Rain & Tears

Mudslides in Brazil or the
Predictability of Tragedy

It’s happening again. Almost every year, incontinent summer rains flood and cause tragic mudslides in and around Rio de Janeiro. Accordingly, headlines could be merely copied over and republished, with changes just in the number of victims and their names.
That’s because, as local and federal governments get elected, fulfill their terms in office, and leave, little is ever accomplished to prevent this sad cycle of despair and grief happening all over again in Brazil. As usual, the epicenter of this still unfolding tragedy is Petrópolis.
Despite the use of terms such as ‘unusual heavy rains,’ and ‘unexpected mudslides,’ the script is all too familiar. Rains come and the mountainous region around Brazil’s ‘marvelous city’ start to turn into a deadly, several feet-deep wave of mud and detritus, rushing down and burying everything on its path.
So far, the death toll (335, so far) hasn’t been as severe as it was in 2011, and we do hope it keeps that way. Still we thought it’d be appropriate to republish an exclusive and dramatic eyewitness report on the floods that affected the same area two years ago. As we said, there’s very little difference between then and now.
You may gather your own conclusions, of course, but since it’s still happening as we speak, we’ll abstain from making judgements or calling for accountability for now. At least until the weather gives a break to those poor Brazilians, and everyone is safe. Then, we most definitely should. In the meantime, here’s the story.

Exclusive

Left With Only Despair & the
Clothes They Were Wearing

Over 500 people got killed in the past few days, as intense rains caused floods and mudslides in five towns around Rio de Janeiro. The death toll is expected to rise as more rain is forecast and an unknown number of victims remains buried under land and debris from collapsed buildings. Here’s a report from a resident of Nova Friburgo, one of the most affected cities.

“Hi Chico,

Things here are really horrible. The rain inundated my mom’s house, she lost almost everything, many barriers broke down, there are many deaths, relatives of Fabio (my husband) lost everything and were left only with the clothes they’re wearing.
We had to leave home because things were getting pretty bad, without running water, power and risking getting sick, for the mud was already at the fourth step leading to my apartment. But thank god, we’re fine now.
We went back today. We now have power but there’s still no water and worse, we can’t find bottled water in the city. There are still a lot of people buried all over.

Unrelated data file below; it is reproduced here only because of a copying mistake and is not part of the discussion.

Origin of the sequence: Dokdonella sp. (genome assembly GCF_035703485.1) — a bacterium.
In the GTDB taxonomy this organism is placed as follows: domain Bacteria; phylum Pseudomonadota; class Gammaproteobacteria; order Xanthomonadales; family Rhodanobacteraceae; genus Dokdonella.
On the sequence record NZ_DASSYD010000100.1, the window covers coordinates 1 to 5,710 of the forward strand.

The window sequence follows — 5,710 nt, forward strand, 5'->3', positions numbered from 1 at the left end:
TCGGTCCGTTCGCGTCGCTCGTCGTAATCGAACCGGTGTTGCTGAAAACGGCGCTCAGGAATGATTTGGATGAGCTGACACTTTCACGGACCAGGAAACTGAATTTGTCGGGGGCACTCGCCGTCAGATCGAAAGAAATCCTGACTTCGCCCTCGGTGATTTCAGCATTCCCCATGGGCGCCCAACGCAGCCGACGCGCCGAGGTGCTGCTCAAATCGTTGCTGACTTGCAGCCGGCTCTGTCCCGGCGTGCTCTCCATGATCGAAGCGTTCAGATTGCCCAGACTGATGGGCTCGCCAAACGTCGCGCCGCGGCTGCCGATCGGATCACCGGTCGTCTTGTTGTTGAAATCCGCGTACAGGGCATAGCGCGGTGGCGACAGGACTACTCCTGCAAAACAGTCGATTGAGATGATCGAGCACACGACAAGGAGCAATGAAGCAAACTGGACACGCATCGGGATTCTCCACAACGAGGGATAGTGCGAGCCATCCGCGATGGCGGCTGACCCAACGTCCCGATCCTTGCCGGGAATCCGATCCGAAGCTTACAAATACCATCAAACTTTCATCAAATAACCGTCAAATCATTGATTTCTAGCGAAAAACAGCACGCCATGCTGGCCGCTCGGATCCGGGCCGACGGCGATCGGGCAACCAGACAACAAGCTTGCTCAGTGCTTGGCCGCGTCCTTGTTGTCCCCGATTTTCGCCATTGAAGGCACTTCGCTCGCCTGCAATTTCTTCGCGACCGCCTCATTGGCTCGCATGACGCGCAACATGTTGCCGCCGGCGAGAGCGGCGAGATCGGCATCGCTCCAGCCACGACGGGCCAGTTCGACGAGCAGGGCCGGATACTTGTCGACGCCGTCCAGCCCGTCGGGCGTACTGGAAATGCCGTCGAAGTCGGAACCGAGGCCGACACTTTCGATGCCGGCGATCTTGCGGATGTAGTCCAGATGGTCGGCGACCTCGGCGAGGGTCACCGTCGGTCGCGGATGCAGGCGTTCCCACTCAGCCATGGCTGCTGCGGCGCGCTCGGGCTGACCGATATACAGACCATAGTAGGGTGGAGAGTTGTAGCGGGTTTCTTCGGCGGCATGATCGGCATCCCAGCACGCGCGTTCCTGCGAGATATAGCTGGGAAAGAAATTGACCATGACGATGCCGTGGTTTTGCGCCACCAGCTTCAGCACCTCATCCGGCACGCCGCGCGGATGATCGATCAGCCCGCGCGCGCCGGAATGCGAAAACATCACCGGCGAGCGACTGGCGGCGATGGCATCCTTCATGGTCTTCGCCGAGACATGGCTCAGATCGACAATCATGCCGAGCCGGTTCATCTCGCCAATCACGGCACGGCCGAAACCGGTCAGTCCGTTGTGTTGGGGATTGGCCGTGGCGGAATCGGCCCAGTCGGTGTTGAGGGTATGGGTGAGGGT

Here in downtown, two or three buildings have collapsed, we still don’t know how many died in them. There’s a street that was completely taken by the mud, all houses, and some say that there may be 100 people dead in there. The back street behind dad’s house simply disappeared, and he had to abandon his apartment building; it’s condemned.
A LOT OF PEOPLE DIED and their bodies haven’t been rescued from the debris yet. The current estimate of 500 dead only in Nova Friburgo is not precise, unfortunately.
60 children died in a vacation camp.
Desperation.
Of the three city hospitals, the flood already destroyed two. I think the Army is putting together two field hospitals somewhere around there.
Fábio, Lili, her husband Augusto and I are volunteering to rescue buried victims still alive, because the Fire Department and the Police can’t handle it.
If you guys can, please ask for help from people you know, the city really needs it. You’ll need to find some collection station for donations to the victims and send here whatever you can.
We can’t get news from friends and relatives, phones are not working and the streets are blocked. It’s just impossible to walk around to get any information.
The Internet is now on but who knows until when, since the forecast is for more rain.
But thank god, all is well with us.
There’s panic in the city. An hour ago, I heard some screaming. From the window, I saw a lot of people running, trying to break out of the buses they were in, while the police was telling them to run and abandon their buildings.
There was a rumor that a big dam had been ruptured, which would flood everything all over again. But thank god, it was false alarm. There’s chaos, no one knows what to do. I want to leave the city because there’s no supplies left to buy or drinking water.
They just confirmed the vacation camp tragedy: 60 children dead.
The number of diseased only in Friburgo is estimated at 500, with projections of reaching 2,000.
It’s desperation!”
Casualties of the 2011 floods in Rio’s metro area reached over 900 people dead, plus thousands left injured and homeless.
—————————
Thanks to Jorge Carlos Keller
(*) Originally published in Jan. 14, 2011.

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2 thoughts on “Rain & Tears

  1. WordsFallFromMyEyes says:

    I have realised, now, that I loathe greed more than anything, anything.

    Like

  2. eremophila says:

    Dreadful, and entirely avoidable – if we could rid the world of greedy multinationals who continue to clear rainforests that formerly held the land together.

    Like

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